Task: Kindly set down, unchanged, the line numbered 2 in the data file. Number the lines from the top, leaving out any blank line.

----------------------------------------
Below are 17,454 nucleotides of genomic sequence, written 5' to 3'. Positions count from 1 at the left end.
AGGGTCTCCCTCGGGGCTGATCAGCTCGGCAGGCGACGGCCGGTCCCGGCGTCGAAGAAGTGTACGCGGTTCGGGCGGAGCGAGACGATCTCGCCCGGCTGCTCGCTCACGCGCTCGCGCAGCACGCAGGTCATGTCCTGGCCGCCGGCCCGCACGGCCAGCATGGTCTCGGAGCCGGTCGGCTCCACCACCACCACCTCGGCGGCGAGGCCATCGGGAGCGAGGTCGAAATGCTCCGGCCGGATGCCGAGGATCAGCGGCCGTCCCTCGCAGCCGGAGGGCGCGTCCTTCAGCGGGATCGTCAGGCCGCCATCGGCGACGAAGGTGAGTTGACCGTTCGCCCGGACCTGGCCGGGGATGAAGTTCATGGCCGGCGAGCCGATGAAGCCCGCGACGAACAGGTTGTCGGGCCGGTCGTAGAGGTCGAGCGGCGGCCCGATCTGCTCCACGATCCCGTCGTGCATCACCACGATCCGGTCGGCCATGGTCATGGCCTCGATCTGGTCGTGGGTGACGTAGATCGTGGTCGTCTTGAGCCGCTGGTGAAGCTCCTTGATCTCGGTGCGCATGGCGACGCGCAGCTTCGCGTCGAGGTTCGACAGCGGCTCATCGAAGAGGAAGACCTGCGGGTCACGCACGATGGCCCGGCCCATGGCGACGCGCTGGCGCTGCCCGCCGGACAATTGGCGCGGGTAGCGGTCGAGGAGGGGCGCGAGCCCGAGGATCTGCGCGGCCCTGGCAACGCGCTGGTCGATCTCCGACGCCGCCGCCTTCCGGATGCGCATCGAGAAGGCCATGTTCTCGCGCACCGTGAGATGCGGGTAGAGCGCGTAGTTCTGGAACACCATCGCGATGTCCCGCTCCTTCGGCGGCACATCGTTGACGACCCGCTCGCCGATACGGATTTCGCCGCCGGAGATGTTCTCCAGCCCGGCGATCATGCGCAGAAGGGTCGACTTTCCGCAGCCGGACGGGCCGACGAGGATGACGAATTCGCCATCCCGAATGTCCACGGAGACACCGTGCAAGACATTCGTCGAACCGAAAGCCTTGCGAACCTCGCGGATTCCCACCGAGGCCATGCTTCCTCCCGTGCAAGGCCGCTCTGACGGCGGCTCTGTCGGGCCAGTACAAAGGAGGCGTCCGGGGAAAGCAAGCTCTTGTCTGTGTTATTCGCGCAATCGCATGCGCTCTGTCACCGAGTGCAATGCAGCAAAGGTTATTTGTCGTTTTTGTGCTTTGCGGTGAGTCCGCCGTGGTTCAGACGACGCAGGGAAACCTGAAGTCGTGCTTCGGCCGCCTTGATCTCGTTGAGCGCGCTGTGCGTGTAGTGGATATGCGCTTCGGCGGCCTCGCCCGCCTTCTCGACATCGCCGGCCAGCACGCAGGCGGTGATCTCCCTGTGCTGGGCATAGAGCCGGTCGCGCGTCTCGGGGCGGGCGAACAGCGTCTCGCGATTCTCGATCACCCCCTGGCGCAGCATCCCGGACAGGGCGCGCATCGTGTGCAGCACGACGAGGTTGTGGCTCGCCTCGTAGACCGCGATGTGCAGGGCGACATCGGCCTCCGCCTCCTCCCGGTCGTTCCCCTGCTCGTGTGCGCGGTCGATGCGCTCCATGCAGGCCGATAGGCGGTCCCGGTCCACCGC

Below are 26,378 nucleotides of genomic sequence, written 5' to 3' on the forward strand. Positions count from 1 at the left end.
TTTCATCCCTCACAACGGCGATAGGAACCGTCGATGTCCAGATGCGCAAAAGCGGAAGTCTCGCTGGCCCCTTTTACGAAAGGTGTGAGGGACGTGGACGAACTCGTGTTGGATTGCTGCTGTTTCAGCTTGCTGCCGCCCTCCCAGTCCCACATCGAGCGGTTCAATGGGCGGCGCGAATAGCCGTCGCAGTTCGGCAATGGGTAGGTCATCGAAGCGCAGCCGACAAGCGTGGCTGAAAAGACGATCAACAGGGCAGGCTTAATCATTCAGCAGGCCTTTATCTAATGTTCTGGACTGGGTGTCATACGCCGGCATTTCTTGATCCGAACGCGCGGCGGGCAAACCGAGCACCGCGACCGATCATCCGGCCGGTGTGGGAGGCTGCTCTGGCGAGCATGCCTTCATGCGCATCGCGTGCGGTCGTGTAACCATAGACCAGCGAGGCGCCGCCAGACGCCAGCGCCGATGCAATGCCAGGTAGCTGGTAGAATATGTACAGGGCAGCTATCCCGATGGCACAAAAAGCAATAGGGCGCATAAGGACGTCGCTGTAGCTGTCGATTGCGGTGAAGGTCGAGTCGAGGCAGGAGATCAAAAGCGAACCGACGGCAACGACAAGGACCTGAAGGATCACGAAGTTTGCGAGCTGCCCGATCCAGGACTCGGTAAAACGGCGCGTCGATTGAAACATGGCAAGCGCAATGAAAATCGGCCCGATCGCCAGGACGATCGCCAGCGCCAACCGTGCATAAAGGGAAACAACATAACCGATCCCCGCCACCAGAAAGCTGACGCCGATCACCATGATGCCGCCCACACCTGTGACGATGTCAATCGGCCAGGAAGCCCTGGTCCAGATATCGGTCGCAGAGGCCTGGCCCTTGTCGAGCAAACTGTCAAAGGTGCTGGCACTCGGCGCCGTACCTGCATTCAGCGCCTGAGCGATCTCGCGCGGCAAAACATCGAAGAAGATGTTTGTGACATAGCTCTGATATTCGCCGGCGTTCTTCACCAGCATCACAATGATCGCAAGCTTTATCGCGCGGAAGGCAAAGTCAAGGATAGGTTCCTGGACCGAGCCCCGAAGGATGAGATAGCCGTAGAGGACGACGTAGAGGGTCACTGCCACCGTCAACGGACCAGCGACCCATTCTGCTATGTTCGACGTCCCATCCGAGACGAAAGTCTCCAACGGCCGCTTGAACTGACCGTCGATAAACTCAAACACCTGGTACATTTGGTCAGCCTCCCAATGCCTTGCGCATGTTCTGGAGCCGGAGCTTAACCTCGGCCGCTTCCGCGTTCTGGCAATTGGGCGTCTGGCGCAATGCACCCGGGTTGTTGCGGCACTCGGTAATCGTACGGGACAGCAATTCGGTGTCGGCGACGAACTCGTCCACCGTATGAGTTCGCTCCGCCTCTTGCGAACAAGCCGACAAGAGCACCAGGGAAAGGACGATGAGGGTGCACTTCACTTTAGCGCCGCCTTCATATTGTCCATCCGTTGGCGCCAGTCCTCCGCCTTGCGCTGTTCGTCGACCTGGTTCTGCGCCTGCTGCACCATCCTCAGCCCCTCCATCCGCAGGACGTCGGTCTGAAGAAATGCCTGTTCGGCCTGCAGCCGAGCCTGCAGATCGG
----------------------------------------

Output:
AGGGTCTCCCTCGGGGCTGATCAGCTCGGCAGGCGACGGCCGGTCCCGGCGTCGAAGAAGTGTACGCGGTTCGGGCGGAGCGAGACGATCTCGCCCGGCTGCTCGCTCACGCGCTCGCGCAGCACGCAGGTCATGTCCTGGCCGCCGGCCCGCACGGCCAGCATGGTCTCGGAGCCGGTCGGCTCCACCACCACCACCTCGGCGGCGAGGCCATCGGGAGCGAGGTCGAAATGCTCCGGCCGGATGCCGAGGATCAGCGGCCGTCCCTCGCAGCCGGAGGGCGCGTCCTTCAGCGGGATCGTCAGGCCGCCATCGGCGACGAAGGTGAGTTGACCGTTCGCCCGGACCTGGCCGGGGATGAAGTTCATGGCCGGCGAGCCGATGAAGCCCGCGACGAACAGGTTGTCGGGCCGGTCGTAGAGGTCGAGCGGCGGCCCGATCTGCTCCACGATCCCGTCGTGCATCACCACGATCCGGTCGGCCATGGTCATGGCCTCGATCTGGTCGTGGGTGACGTAGATCGTGGTCGTCTTGAGCCGCTGGTGAAGCTCCTTGATCTCGGTGCGCATGGCGACGCGCAGCTTCGCGTCGAGGTTCGACAGCGGCTCATCGAAGAGGAAGACCTGCGGGTCACGCACGATGGCCCGGCCCATGGCGACGCGCTGGCGCTGCCCGCCGGACAATTGGCGCGGGTAGCGGTCGAGGAGGGGCGCGAGCCCGAGGATCTGCGCGGCCCTGGCAACGCGCTGGTCGATCTCCGACGCCGCCGCCTTCCGGATGCGCATCGAGAAGGCCATGTTCTCGCGCACCGTGAGATGCGGGTAGAGCGCGTAGTTCTGGAACACCATCGCGATGTCCCGCTCCTTCGGCGGCACATCGTTGACGACCCGCTCGCCGATACGGATTTCGCCGCCGGAGATGTTCTCCAGCCCGGCGATCATGCGCAGAAGGGTCGACTTTCCGCAGCCGGACGGGCCGACGAGGATGACGAATTCGCCATCCCGAATGTCCACGGAGACACCGTGCAAGACATTCGTCGAACCGAAAGCCTTGCGAACCTCGCGGATTCCCACCGAGGCCATGCTTCCTCCCGTGCAAGGCCGCTCTGACGGCGGCTCTGTCGGGCCAGTACAAAGGAGGCGTCCGGGGAAAGCAAGCTCTTGTCTGTGTTATTCGCGCAATCGCATGCGCTCTGTCACCGAGTGCAATGCAGCAAAGGTTATTTGTCGTTTTTGTGCTTTGCGGTGAGTCCGCCGTGGTTCAGACGACGCAGGGAAACCTGAAGTCGTGCTTCGGCCGCCTTGATCTCGTTGAGCGCGCTGTGCGTGTAGTGGATATGCGCTTCGGCGGCCTCGCCCGCCTTCTCGACATCGCCGGCCAGCACGCAGGCGGTGATCTCCCTGTGCTGGGCATAGAGCCGGTCGCGCGTCTCGGGGCGGGCGAACAGCGTCTCGCGATTCTCGATCACCCCCTGGCGCAGCATCCCGGACAGGGCGCGCATCGTGTGCAGCACGACGAGGTTGTGGCTCGCCTCGTAGACCGCGATGTGCAGGGCGACATCGGCCTCCGCCTCCTCCCGGTCGTTCCCCTGCTCGTGTGCGCGGTCGATGCGCTCCATGCAGGCCGATAGGCGGTCCCGGTCCACCGC